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Stagodontidae is an extinct family of carnivorous metatherian mammals that inhabited North America during the late Cretaceous,[1] and possibly to the Eocene in South America.

Stagodontidae
Temporal range: Late Cretaceous,[1][2] 92–66 Ma
Scientific classification e
Kingdom: Animalia
Phylum: Chordata
Class: Mammalia
Clade: Archimetatheria
Family: Stagodontidae
Marsh, 1889
Genera

Didelphodon
Eodelphis
Fumodelphodon
Hoodootherium
Pariadens?
Eobrasilia?

DescriptionEdit

Currently, the family includes four genera, Eodelphis, Didelphodon, Fumodelphodon and Hoodootherium, which together include some seven different species.[1][2] In addition, the Cenomanian species Pariadens kirklandi might be a member of the family.[2] Carneiro and Oliveira (2017) considered the species Eobrasilia coutoi from the early Eocene (Itaboraian) of Brazil to be a stagodontid;[3] if confirmed it would make it the only known Cenozoic and the only known South American member of the family. Stagodontids were some of the largest known Cretaceous mammals, ranging from 0.4 to 2.0 kilograms (0.88–4.41 lb) in mass.[4] One of the most unusual features of stagodontids are their robust, bulbous premolars, which are thought to have been used to crush freshwater mollusks,[5] a diet that apparently evolved independently at least twice within this clade.[6] Postcranial remains suggest that stagodontids may have been semi-aquatic.[7][8] The most well described forms are found in Laramidia, but they are also present on Appalachian and South American sites, further leading credence to their aquatic habits.[9]

The evolution of Didelphodon and other large stagodontids (as well as large deltatheroideans like Nanocuris) occurs after the local extinction of eutriconodont mammals, suggesting passive or direct ecological replacement.[10] They are considered rare in any given fauna they appear in, probably due to their specialised habits.[11]

ClassificationEdit

Stagodontids were once thought to be closely related to the Sparassodonta, but later studies suggest they belong to a more ancient branch of the metatherian family tree, possibly closely related to pediomyids,[12][13] being in particular closest to Pariadens, which forms the immediate outgroup to Stagodontidae.[14][15] With the possible exception of Eobrasilia (see above), stagodontids are last known from the Maastrichtian, and are thought to have gone extinct in the K-T Extinction.

ReferencesEdit

  1. ^ a b c d Fox, Richard C.; Bruce G. Naylor (2003). "Stagodontid marsupials from the late Cretaceous of Canada and their systematic and functional implications". Acta Palaeontologica Polonica. 51 (1): 13–36.
  2. ^ a b c d Joshua E. Cohen (2018). "Earliest Divergence of Stagodontid (Mammalia: Marsupialiformes) Feeding Strategies from the Late Cretaceous (Turonian) of North America". Journal of Mammalian Evolution. 25 (2): 165–177. doi:10.1007/s10914-017-9382-0.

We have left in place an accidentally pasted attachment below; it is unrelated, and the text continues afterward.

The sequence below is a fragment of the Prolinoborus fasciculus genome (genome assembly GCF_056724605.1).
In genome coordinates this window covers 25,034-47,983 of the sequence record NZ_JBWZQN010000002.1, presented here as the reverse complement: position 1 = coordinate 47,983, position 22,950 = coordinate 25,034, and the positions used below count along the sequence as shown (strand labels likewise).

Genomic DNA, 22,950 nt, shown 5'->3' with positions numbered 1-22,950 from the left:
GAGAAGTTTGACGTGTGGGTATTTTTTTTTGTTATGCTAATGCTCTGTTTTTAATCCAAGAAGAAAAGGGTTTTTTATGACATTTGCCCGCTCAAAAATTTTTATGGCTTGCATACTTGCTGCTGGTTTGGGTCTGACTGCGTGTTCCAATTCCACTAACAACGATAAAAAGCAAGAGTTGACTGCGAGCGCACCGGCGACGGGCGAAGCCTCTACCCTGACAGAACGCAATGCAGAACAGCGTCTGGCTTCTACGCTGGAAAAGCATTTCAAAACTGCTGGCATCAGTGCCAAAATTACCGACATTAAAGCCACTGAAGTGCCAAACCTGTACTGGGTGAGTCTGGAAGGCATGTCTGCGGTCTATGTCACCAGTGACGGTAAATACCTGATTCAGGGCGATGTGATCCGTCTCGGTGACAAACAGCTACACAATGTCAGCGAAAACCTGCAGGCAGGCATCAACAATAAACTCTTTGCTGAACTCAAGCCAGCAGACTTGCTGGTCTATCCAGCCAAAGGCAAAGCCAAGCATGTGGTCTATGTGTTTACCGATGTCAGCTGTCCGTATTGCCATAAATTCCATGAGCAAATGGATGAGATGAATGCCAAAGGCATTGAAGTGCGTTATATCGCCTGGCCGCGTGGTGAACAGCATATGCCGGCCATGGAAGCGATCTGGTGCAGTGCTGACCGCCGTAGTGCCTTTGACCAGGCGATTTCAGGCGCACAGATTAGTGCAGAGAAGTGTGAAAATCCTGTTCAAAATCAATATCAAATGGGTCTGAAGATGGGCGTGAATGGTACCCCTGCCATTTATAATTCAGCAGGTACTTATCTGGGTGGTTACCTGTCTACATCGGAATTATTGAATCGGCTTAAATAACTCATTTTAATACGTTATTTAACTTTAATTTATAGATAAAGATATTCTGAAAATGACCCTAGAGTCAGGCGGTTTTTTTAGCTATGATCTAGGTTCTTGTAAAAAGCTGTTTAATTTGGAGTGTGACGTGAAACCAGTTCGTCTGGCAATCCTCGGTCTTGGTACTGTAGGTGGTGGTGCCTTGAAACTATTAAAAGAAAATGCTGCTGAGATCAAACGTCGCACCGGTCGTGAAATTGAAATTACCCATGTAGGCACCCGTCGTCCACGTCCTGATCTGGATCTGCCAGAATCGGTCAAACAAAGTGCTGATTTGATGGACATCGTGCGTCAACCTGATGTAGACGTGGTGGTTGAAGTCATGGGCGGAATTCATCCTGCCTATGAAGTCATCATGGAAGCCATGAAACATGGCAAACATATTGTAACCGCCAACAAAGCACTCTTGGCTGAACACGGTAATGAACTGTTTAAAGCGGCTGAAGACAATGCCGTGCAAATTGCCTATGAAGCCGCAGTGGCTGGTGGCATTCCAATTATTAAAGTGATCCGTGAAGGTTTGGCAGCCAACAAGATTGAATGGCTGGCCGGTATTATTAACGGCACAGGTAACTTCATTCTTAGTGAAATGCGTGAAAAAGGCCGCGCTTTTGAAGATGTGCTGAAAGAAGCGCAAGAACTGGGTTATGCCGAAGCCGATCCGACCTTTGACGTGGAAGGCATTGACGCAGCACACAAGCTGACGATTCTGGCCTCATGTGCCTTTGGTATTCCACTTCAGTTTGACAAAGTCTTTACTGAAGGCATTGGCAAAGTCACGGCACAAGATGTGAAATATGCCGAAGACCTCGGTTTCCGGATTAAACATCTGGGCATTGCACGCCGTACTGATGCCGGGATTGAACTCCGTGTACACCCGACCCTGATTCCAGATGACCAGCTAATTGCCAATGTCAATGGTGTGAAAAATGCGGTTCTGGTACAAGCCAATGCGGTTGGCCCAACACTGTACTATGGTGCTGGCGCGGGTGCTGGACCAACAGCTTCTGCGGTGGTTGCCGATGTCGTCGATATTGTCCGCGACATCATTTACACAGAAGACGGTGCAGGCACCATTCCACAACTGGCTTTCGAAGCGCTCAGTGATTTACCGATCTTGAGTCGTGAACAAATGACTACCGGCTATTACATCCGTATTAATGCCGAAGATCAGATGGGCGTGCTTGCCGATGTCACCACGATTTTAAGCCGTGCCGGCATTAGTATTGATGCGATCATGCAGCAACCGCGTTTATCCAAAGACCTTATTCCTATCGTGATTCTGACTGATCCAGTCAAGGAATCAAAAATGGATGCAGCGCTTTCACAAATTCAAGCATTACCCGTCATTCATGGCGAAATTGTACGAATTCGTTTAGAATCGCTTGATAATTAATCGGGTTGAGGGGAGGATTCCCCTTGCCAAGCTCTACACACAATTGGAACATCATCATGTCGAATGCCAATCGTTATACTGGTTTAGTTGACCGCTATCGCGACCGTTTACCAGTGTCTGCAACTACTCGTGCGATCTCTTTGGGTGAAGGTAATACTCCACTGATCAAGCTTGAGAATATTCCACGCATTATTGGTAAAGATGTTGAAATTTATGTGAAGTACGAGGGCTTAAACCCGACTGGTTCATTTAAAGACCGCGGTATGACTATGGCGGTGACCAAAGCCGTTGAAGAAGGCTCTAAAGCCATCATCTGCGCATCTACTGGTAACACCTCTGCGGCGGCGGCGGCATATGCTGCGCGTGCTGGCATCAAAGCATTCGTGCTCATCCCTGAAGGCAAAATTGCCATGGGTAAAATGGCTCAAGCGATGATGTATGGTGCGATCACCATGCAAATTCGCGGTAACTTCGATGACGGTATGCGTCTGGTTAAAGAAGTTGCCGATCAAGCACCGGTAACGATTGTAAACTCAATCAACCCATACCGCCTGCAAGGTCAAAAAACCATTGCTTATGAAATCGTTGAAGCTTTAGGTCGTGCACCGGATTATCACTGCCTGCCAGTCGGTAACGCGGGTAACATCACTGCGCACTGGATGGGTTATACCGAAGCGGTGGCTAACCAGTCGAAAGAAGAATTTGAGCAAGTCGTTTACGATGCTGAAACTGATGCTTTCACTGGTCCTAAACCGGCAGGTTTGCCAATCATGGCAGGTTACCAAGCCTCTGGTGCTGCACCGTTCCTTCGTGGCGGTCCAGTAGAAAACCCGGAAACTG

3. ^ Leonardo M. Carneiro; Édison Vicente de Oliveira (2017). "Systematic affinities of the extinct metatherian Eobrasilia coutoi Simpson, 1947, a South American Early Eocene Stagodontidae: implications for "Eobrasiliinae"". Revista Brasileira de Paleontologia. 20 (3): 355–372. doi:10.4072/rbp.2017.3.07.
  4. ^ Gordon, Cynthia L. (2003). "A First Look at Estimating Body Size in Dentally Conservative Marsupials". Journal of Mammalian Evolution. 10: 1–21. doi:10.1023/A:1025545023221.
  5. ^ Lofgren, Donald L. (1992). "Upper premolar configuration of Didelphodon vorax (Mammalia, Marsupialia, Stagodontidae)". Journal of Paleontology. 66: 162–164.
  6. ^ Leonardo M. Carneiro; Édison Vicente de Oliveira (2017). "Systematic affinities of the extinct metatherian Eobrasilia coutoi Simpson, 1947, a South American Early Eocene Stagodontidae: implications for "Eobrasiliinae"". Revista Brasileira de Paleontologia. 20 (3): 355–372. doi:10.4072/rbp.2017.3.07.
  7. ^ "Didelphodon vorax". www.rmdrc.com. Rocky Mountain Dinosaur Resource Center. December 7, 2010. Archived from the original on 12 December 2013. Retrieved 5 December 2013.
  8. ^ Meng Chen, Gregory Philip Wilson, A multivariate approach to infer locomotor modes in Mesozoic mammals, Article in Paleobiology 41(02) · February 2015 DOI: 10.1017/pab.2014.14
  9. ^ Denton, R. K. Jr., & O’Neill, R. C., 2010, A New Stagodontid Metatherian from the Campanian of New Jersey and its implications for a lack of east-west dispersal routes in the Late Cretaceous of North America. Jour. Vert. Paleo. 30(3) supp.
  10. ^ G. W. Rougier, B. M. Davis, and M. J. Novacek. 2015. A deltatheroidan mammal from the Upper Cretaceous Baynshiree Formation, eastern Mongolia. Cretaceous Research 52:167-177
  11. ^ Leonardo M. Carneiro; Édison Vicente de Oliveira (2017). "Systematic affinities of the extinct metatherian Eobrasilia coutoi Simpson, 1947, a South American Early Eocene Stagodontidae: implications for "Eobrasiliinae"". Revista Brasileira de Paleontologia. 20 (3): 355–372. doi:10.4072/rbp.2017.3.07.
  12. ^ Marshall, Larry G.; J.A. Case; M.O. Woodburne (1990). "Phylogenetic Relationships of the Families of Marsupials". Current Mammalogy. 2: 433–505.
  13. ^ Forasiepi, Analía M. (2009). "Osteology of Arctodictis sinclairi (Mammalia, Metatheria, Sparassodonta) and phylogeny of Cenozoic metatherian carnivores from South America". Monografías del Museo Argentino de Ciencias Naturales. 6: 1–174.
  14. ^ Guillermo W. Rougier; Brian M. Davis; Michael J. Novacek (2015). "A deltatheroidan mammal from the Upper Cretaceous Baynshiree Formation, eastern Mongolia". Cretaceous Research. 52, Part A: 167–177. doi:10.1016/j.cretres.2014.09.009.
  15. ^ S. Bi, X. Jin, S. Li and T. Du. 2015. A new Cretaceous metatherian mammal from Henan, China. PeerJ 3:e896